Pairings/Characters (this chapter): Marcus Kringle, Martin Burger/Anna Braun (Anna does not appear in this chapter), Johann Schingelheimer, Wolfgang Hochstetter
Fandom: Hogan’s Heroes
Genres: Angst, Drama, Mystery
Rating (this chapter): PG-13
Warnings: Major character deaths; Descriptions of strangulations
Summary: Hogan and his men encounter the Hammelburg Strangler.
Chapter Summary: Marcus interrogates Martin Burger.
Date Of Completion: December 2, 2015
Date Of Posting: March 13, 2016
Disclaimer: I don’t own ‘em, Paramount does, more’s the pity.
Word Count: 1223
Feedback welcome and appreciated.
All chapters can be found here.
Detective John Reagan
Boston Police Department
The interrogation room at the Hammelburg Police Station consisted of a scarred wooden table with a cheap plastic ashtray, three wooden chairs, a bare lightbulb and a small window set in the steel door. The walls were olive-gray institutional drab, and it still looked better than a similar Gestapo room, Marcus guessed.
Martin Burger was hustled into the room and sat down in the chair designated for those being grilled. The chair wobbled.
“All right, Herr Burger, let us begin,” said Marcus. He and Johann rolled up their sleeves. Hochstetter stood in the corner, quietly smoking a cigarette. Marcus disliked his presence but was not about to tangle with a Gestapo officer. Let him watch. Maybe he would learn something. “So, Herr Burger, where were you on the night of the 16th?”
“Were was I? At the hotel.”
“And did you see Heinrich Merkel?”
“Never heard of him.” Burger’s coat was in the outer office. He leaned back in the creaky chair and looked dapper in his expensive suit.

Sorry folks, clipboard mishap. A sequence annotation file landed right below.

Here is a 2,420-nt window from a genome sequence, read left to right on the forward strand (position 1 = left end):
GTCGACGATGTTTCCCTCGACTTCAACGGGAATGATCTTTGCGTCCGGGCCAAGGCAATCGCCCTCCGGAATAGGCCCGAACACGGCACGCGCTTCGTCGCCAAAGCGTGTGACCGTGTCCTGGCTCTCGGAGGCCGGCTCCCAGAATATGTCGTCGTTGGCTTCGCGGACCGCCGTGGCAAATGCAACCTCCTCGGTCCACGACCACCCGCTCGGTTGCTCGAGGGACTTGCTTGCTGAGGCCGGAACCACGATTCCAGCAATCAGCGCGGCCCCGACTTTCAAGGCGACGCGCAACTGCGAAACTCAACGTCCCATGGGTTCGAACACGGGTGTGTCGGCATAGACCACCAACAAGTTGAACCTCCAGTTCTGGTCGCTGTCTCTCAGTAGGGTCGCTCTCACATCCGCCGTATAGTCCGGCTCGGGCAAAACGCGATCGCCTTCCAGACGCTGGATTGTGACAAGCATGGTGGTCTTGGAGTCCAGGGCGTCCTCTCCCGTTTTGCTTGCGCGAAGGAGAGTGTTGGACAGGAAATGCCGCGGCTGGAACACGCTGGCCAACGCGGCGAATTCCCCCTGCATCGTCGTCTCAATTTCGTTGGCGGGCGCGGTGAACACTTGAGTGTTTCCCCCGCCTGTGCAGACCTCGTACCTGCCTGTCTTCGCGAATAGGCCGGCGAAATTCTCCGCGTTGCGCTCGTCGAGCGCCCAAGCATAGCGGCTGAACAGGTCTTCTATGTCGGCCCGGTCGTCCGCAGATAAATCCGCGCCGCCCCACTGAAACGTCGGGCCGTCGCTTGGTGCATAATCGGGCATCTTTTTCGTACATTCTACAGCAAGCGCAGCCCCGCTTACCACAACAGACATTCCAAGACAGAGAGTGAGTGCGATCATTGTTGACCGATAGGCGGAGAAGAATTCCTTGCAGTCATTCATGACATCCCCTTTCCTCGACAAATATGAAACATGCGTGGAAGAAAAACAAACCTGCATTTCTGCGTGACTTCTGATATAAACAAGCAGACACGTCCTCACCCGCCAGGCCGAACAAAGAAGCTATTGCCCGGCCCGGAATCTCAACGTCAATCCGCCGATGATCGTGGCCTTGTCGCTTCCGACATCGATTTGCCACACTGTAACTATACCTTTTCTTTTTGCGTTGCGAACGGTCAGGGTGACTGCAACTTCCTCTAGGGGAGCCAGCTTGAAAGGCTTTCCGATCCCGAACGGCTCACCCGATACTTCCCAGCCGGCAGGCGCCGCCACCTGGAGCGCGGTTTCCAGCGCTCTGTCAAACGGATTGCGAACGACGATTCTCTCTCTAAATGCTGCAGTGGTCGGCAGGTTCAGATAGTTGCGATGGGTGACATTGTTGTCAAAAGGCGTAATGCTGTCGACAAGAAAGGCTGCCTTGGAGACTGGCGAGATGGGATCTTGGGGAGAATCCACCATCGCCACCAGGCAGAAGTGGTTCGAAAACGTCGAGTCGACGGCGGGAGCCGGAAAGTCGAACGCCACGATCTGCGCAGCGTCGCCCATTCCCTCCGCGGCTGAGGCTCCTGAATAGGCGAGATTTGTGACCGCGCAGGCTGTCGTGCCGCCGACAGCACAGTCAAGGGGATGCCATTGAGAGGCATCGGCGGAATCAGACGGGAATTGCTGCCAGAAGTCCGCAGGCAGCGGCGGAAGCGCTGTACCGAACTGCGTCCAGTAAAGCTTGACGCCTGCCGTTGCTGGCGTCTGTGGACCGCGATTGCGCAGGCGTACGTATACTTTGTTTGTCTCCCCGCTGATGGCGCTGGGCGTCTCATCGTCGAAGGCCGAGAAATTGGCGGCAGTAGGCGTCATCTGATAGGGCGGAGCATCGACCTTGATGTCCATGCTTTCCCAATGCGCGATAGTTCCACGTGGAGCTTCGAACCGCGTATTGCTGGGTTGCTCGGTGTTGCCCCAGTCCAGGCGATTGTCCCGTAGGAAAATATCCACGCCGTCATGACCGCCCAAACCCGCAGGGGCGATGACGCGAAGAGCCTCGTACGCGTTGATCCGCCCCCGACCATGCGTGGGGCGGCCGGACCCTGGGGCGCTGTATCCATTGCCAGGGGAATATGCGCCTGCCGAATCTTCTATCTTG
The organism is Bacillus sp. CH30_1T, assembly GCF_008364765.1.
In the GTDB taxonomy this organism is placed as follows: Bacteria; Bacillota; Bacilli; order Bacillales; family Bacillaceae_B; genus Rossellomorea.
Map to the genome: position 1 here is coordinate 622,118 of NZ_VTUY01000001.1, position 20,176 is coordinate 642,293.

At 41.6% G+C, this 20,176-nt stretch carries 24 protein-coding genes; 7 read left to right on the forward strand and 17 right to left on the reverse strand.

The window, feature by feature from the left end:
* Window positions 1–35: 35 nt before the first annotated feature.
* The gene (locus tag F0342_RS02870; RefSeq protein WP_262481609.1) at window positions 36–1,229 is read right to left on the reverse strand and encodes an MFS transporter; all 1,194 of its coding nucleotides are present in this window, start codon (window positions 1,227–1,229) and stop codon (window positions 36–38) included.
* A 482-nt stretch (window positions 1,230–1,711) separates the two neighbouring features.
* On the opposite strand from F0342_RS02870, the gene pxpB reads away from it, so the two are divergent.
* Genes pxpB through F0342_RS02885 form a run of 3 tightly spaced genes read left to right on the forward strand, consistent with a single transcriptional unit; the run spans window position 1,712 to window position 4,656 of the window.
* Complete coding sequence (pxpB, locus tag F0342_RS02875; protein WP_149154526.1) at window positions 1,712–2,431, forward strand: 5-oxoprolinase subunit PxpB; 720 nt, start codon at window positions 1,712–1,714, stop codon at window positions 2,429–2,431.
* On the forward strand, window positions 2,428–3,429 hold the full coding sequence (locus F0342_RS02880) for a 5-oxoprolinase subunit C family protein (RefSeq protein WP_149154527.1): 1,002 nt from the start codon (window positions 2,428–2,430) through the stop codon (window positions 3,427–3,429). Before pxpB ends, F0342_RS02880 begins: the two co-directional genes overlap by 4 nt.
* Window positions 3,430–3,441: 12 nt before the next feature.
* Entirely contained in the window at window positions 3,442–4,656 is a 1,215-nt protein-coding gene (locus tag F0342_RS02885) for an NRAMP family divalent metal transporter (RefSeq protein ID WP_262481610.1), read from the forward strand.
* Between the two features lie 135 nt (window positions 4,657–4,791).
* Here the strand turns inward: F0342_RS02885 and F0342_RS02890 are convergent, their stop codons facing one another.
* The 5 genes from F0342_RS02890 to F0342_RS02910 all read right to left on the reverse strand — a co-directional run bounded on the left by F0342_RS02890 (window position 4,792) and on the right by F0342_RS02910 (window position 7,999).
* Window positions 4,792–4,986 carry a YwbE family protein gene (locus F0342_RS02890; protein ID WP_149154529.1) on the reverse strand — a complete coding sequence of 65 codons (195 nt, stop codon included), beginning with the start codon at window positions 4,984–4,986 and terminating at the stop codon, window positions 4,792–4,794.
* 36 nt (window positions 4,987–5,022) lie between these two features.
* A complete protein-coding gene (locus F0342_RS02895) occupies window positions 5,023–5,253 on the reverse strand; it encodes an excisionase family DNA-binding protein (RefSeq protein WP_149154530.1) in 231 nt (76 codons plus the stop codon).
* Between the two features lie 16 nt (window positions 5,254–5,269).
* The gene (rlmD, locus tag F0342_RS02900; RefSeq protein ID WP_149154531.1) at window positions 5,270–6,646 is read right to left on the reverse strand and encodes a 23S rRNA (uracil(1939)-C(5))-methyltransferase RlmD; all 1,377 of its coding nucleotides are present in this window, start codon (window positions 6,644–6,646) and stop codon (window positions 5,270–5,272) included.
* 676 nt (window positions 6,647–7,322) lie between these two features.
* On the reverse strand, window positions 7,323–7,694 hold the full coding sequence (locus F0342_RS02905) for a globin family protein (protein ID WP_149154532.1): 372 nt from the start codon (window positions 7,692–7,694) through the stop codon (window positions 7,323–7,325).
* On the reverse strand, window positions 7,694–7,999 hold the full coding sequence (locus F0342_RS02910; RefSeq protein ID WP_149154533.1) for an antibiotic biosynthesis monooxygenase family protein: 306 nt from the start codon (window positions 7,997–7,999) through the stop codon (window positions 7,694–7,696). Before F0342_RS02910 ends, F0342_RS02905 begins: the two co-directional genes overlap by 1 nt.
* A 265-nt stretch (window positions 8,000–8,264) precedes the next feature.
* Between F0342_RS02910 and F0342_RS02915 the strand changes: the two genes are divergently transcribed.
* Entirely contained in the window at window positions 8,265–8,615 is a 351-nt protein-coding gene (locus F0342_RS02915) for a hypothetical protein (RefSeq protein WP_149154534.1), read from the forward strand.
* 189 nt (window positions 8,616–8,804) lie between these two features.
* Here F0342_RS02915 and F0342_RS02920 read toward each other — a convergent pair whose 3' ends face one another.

“He was the young man found in the alley behind your hotel, a victim of the Strangler.”
“I never met him.”
“He was the boyfriend of Maidie Stein, the only woman to escape the Strangler, courtesy of a Good Samaritan.”
“A shame.” Burger’s tone was bored.
Marcus took an object out of his pants pocket and laid it on the table. “Do you recognize this?”
The gold watch sparkled under the harsh glare of the lightbulb. Marcus saw a flicker in Burger’s eyes.
“Funny, because this watch was sold to you in 1914, courtesy of Herr Otto Strauss in Heidelberg.”
“Let me examine it more closely.” Burger picked up the watch. “Ja, it is mine. I have been looking for it. Where did you find it?”
“At the scene of Fraulein Stein’s attack.”
“The Strangler must have picked it up somewhere. I told you, my watch has been missing.” Burger waved his hand dismissively.
“When was the last time you remember having it?” Johann asked.
“I an not sure, maybe my first dinner at Stalag 13? I remember putting it on while I was dressing at the hotel.”
“And you do not remember seeing it after that?”
“Are you in the habit of walking in the woods around Hilda’s Hofbrau?” Marcus asked.
“Nein, I do not even know where Hilda’s Hofbrau is.”
“Quite a coincidence that you lose your watch and the Strangler picks it up, only to lose it at the site of an attempted murder.”
“Ja, a coincidence.” Burger tapped his fingers on the table as the chair wobbled annoyingly.
Marcus and Johann were seated opposite Burger. Hochstetter remained in the corner, the glow of his cigarette the only indication that he was still there. Marcus was grateful that he was staying out of the way.
“How is your relationship with Fraulein Braun?” asked Marcus.
“What?” Burger blinked in confusion.
“Do you get along well with her?”
“What has that to do with anything?”
“Just answer the question, bitte.”
Burger glared but said, “I get along well with her.”
“So you get along with women in general?”
“I would say so.”
“Does that include Gertrude Axel?”
“Who…?” Suddenly Burger remembered and his anger crackled. “What about Gertrude?”
“You had a relationship with her in 1914, but she grew tired of your possessiveness, so she cut you dead. You did not like that.”